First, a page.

Trust and Wills
A trust is a legal document that instructs how your assets will be managed during your life and distributed after your death. Trusts keep your affairs private and out of court.
There are several types of trusts. The most common trust is a revocable living trust. A revocable living trust holds assets and gives the “trustee’’ the power to administer and distribute trust assets. The person creating the trust, or “trustor”, is typically the initial trustee. A revocable living trust can be changed or revoked during the trustor’s life.
After death, a successor trustee assumes the responsibility of carrying out the trust instructions, for example distributing trust property to the person the trust indicates is to receive said property (also known as the “beneficiary”). An irrevocable trust is a different type of trust. Assets held in an irrevocable trust cannot be removed and are normally administered for the benefit of a beneficiary. Charitable or Special Needs trusts are types of irrevocable trusts.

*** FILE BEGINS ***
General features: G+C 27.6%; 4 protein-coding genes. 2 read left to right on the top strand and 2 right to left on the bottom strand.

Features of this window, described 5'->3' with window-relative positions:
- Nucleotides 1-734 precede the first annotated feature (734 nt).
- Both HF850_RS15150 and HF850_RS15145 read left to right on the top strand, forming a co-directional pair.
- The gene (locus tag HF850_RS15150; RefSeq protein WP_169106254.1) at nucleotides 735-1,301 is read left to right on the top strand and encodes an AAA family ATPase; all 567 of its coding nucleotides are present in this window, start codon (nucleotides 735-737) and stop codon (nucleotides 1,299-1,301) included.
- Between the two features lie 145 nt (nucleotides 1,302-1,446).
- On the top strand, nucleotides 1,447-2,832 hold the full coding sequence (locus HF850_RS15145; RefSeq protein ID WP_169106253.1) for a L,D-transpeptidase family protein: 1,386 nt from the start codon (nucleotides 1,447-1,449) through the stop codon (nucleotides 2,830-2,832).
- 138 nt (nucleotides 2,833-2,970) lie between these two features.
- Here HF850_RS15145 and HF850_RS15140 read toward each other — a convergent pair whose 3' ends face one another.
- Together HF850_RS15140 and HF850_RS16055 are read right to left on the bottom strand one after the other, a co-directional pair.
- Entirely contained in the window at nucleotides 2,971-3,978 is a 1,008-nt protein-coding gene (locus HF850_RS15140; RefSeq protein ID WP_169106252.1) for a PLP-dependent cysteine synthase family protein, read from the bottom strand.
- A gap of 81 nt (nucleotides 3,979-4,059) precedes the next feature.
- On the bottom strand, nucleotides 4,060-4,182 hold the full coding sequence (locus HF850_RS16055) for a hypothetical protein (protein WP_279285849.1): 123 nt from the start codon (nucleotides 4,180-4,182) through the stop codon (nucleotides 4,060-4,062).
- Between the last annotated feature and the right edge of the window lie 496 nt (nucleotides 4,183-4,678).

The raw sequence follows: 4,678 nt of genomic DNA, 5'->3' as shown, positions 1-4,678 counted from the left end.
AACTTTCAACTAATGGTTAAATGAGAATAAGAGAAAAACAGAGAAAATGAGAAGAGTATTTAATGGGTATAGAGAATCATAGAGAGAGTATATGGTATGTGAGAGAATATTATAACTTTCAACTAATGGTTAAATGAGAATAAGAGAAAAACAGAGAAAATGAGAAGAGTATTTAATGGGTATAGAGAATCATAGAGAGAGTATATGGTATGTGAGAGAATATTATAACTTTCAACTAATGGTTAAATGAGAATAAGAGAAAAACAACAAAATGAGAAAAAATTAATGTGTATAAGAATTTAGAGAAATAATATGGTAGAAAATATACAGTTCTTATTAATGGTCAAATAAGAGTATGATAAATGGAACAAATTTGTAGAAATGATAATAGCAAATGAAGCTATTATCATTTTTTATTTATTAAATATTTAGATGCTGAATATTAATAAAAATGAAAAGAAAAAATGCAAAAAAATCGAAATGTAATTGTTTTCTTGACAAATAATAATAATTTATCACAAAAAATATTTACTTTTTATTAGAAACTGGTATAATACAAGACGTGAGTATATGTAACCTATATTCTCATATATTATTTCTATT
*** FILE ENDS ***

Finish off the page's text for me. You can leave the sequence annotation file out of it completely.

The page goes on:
A will is a legal document that sets forth who will inherit your property after death. Parents with minor children can name the person they wish to become their children’s guardians in a will.
Although trusts and wills are both legal documents used to determine how your assets will be distributed when you pass, wills are carried out through the court system, whereas trusts allow a trustee to handle the distribution without court involvement.
These matters can be complicated to understand. Let Cotto Law Firm explain how these documents work in detail and determine how to best serve your wishes.